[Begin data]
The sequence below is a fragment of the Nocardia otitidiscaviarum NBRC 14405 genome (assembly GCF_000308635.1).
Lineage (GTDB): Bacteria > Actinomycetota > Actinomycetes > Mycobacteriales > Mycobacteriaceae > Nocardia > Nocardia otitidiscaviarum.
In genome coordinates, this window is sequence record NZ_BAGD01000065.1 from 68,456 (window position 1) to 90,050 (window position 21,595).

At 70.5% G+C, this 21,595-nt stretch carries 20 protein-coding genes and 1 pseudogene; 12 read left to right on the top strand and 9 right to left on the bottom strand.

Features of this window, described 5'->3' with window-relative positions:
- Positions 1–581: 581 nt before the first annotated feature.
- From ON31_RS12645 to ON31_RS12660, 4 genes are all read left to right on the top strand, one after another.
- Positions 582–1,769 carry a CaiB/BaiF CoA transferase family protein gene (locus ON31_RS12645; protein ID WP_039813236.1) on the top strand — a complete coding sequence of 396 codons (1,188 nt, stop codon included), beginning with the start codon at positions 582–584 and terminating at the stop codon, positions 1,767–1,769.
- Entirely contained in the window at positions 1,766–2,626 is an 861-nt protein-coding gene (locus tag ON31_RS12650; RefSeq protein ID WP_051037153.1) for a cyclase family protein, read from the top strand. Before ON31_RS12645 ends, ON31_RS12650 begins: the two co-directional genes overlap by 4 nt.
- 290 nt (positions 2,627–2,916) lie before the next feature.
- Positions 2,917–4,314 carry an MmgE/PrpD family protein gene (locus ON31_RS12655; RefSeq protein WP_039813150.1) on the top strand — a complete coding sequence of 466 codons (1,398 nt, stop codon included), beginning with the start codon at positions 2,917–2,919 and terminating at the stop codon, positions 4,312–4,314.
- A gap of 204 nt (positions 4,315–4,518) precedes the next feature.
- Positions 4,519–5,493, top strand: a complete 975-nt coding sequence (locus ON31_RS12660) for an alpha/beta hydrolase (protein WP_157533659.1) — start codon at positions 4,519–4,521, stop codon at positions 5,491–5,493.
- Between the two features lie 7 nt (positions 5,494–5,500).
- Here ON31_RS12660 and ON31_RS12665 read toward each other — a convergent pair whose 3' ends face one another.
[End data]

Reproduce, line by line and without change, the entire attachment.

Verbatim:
The sequence below is a fragment of the Nocardia otitidiscaviarum NBRC 14405 genome (assembly GCF_000308635.1).
Lineage (GTDB): Bacteria > Actinomycetota > Actinomycetes > Mycobacteriales > Mycobacteriaceae > Nocardia > Nocardia otitidiscaviarum.
In genome coordinates, this window is sequence record NZ_BAGD01000065.1 from 68,456 (window position 1) to 90,050 (window position 21,595).

At 70.5% G+C, this 21,595-nt stretch carries 20 protein-coding genes and 1 pseudogene; 12 read left to right on the top strand and 9 right to left on the bottom strand.

Features of this window, described 5'->3' with window-relative positions:
- Positions 1–581: 581 nt before the first annotated feature.
- From ON31_RS12645 to ON31_RS12660, 4 genes are all read left to right on the top strand, one after another.
- Positions 582–1,769 carry a CaiB/BaiF CoA transferase family protein gene (locus ON31_RS12645; protein ID WP_039813236.1) on the top strand — a complete coding sequence of 396 codons (1,188 nt, stop codon included), beginning with the start codon at positions 582–584 and terminating at the stop codon, positions 1,767–1,769.
- Entirely contained in the window at positions 1,766–2,626 is an 861-nt protein-coding gene (locus tag ON31_RS12650; RefSeq protein ID WP_051037153.1) for a cyclase family protein, read from the top strand. Before ON31_RS12645 ends, ON31_RS12650 begins: the two co-directional genes overlap by 4 nt.
- 290 nt (positions 2,627–2,916) lie before the next feature.
- Positions 2,917–4,314 carry an MmgE/PrpD family protein gene (locus ON31_RS12655; RefSeq protein WP_039813150.1) on the top strand — a complete coding sequence of 466 codons (1,398 nt, stop codon included), beginning with the start codon at positions 2,917–2,919 and terminating at the stop codon, positions 4,312–4,314.
- A gap of 204 nt (positions 4,315–4,518) precedes the next feature.
- Positions 4,519–5,493, top strand: a complete 975-nt coding sequence (locus ON31_RS12660) for an alpha/beta hydrolase (protein WP_157533659.1) — start codon at positions 4,519–4,521, stop codon at positions 5,491–5,493.
- Between the two features lie 7 nt (positions 5,494–5,500).
- Here ON31_RS12660 and ON31_RS12665 read toward each other — a convergent pair whose 3' ends face one another.